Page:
Sometimes the most interesting bits of history, are not the ones we all know. As an example, I didn’t know a bit about the 1904 Great Baltimore Fire until we were researching Maryland for our United States geography lessons. Then I found out about the unsung heroes of the Great Baltimore Fire and Goliath the horse.
Future Ticia here, I’m updating this post about the Great Baltimore Fire because I was looking through our library and found the book we used on the shelves again, and wanted to look at this post again.
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The Great Baltimore Fire of 1904
Apparently, a lot of the history I have for Maryland involves fire, because we also have the writing of the Star Spangled Banner and that involved painting the city on fire…
For a bit more background info I went to Wikipedia.
I couldn’t find what led to the fires starting, but as the fires raged on for days fire trucks from New York, Philadelphia, and Washington D.C. were brought in by train to help fight the fires. At that time, fire trucks were still drawn by horses (a fact important to the Great Baltimore fire book we’re about to use), and it was faster to truck them down.
Unfortunately, at that time fire hydrant sizes and fire hose sizes weren’t standardized, so many of the hoses didn’t fit onto the Baltimore fire hydrants.
This got great press in the news about how backward Baltimore was, and all sorts of craziness, but in the end led to fire hydrants being standardized across the country.
While the Great Baltimore fire was a tragedy for the city of Baltimore, causing over 100 million in damages at the time (over 3 billion in today’s money) and the loss of tens of thousands of jobs, it changed how fires were fought in this nation.
When I was researching the state of Maryland, I knew nothing about this fire, the book Goliath: Hero of the Great Baltimore Fire came up in my search for Baltimore, and grabbed it up because Princess loves horses.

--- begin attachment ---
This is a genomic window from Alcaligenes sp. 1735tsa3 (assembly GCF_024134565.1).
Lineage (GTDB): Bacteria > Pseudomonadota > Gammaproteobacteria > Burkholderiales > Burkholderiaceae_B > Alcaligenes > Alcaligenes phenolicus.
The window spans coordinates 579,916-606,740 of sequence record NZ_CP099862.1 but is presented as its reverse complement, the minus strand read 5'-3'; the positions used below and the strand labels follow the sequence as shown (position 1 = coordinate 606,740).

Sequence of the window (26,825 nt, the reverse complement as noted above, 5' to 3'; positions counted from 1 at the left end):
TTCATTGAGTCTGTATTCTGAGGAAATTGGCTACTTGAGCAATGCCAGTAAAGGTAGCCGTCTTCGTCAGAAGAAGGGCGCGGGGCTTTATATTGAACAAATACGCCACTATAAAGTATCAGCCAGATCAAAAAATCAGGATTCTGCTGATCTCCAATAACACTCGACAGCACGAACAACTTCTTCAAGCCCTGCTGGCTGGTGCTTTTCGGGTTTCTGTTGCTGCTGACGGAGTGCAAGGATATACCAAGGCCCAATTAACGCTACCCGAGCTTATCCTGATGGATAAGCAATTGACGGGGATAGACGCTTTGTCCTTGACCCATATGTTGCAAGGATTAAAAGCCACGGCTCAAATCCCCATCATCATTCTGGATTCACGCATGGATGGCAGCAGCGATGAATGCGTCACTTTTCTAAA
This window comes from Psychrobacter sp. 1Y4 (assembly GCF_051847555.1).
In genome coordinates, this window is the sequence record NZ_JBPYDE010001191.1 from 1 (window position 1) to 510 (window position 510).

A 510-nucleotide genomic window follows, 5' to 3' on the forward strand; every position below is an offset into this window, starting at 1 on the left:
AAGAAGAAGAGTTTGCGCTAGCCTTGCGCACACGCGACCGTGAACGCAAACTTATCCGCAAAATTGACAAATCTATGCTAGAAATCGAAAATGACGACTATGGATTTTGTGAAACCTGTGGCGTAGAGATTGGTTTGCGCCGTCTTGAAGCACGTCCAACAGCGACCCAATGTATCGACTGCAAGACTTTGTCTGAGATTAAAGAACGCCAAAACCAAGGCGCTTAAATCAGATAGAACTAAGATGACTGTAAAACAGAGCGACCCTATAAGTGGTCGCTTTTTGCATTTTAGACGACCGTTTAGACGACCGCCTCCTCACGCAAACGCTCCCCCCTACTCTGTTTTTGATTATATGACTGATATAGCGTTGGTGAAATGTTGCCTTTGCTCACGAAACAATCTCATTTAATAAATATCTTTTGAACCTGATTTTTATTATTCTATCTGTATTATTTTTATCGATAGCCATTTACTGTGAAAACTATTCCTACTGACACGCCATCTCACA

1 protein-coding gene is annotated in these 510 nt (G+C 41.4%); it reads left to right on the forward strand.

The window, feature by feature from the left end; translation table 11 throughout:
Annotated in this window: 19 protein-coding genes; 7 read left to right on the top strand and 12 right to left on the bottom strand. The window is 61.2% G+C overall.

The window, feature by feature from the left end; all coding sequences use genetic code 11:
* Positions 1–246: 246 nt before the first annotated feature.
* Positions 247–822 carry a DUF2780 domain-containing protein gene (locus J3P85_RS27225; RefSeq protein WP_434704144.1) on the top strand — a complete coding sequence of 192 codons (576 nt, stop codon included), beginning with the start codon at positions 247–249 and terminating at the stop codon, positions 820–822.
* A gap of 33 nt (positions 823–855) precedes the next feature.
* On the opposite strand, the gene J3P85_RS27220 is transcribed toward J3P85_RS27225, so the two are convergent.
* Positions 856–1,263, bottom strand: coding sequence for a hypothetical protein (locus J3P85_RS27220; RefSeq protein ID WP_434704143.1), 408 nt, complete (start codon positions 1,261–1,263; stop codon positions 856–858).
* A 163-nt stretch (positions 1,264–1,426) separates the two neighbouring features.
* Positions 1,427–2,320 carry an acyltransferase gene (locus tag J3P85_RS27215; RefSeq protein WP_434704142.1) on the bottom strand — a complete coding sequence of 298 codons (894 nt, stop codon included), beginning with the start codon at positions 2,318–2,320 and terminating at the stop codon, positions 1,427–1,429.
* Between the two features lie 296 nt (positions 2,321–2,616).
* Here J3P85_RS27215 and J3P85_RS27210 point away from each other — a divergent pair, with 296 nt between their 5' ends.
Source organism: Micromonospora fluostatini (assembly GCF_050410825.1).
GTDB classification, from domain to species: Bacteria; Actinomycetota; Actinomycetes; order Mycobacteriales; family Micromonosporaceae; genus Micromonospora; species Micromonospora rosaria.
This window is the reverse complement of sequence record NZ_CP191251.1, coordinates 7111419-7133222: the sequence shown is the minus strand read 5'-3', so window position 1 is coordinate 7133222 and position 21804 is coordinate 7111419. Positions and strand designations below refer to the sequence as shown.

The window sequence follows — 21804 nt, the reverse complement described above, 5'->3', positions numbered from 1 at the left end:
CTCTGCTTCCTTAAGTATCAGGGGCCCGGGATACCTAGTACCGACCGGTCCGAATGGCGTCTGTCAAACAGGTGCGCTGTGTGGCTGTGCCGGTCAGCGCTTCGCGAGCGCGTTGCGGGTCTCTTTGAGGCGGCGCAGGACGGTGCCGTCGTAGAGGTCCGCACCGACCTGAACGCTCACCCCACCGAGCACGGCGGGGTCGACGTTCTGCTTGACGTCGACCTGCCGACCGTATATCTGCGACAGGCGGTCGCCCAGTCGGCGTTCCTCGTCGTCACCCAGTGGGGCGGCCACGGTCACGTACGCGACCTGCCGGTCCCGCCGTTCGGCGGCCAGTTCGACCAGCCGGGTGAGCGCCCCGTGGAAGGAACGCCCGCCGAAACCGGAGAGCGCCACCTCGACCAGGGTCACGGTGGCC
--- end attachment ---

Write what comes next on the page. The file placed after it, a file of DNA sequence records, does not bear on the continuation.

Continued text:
It was a good find.
Goliath is the lead horse to pull the massive Fire Engine No. 1, and his bravery as he stood fast in the face of fire inspired the firefighters he pulled in to fight the fire.
Our Great Baltimore Fire project
This is a case of keeping the project simple. I took a piece of copy paper and cut it into fourths. Then each kid, folded their piece of paper in half, hamburger fold.
In the middle of the fold, they made two small cuts, about a half inch deep on either side and about a half inch or so apart from each other.
This tab is popped out so it can create a pop-up for the story. On what is going to be the top half of the story they drew buildings on fire. It was quite dramatic.
I had scanned and cut out pictures of Goliath pulling the fire engine. They then glued them onto their tab to make it stand up. You could also have them draw a picture of Goliath pulling the engine, but it was a new and different way to use the scanned picture (which is also why I’m not sharing it because that would be breaking copyright).
My boys found the idea that soldiers and firemen from all over came down to stop the buildings absolutely fascinating, so they drew in the soldiers who came down to help.
All in all, I highly recommend the book. As you can see from the scanned pictures the book has gorgeous illustrations, and the story is very touching. And, of course, the horse survives. An animal story is just no good if the animal dies.
More Unique lessons for primary grades
- Easy to adapt math game for multiple skills
- If You Give a Mouse a Cookie writing prompt
- Combining art and science
- Sun Unit
Originally published June 6, 2011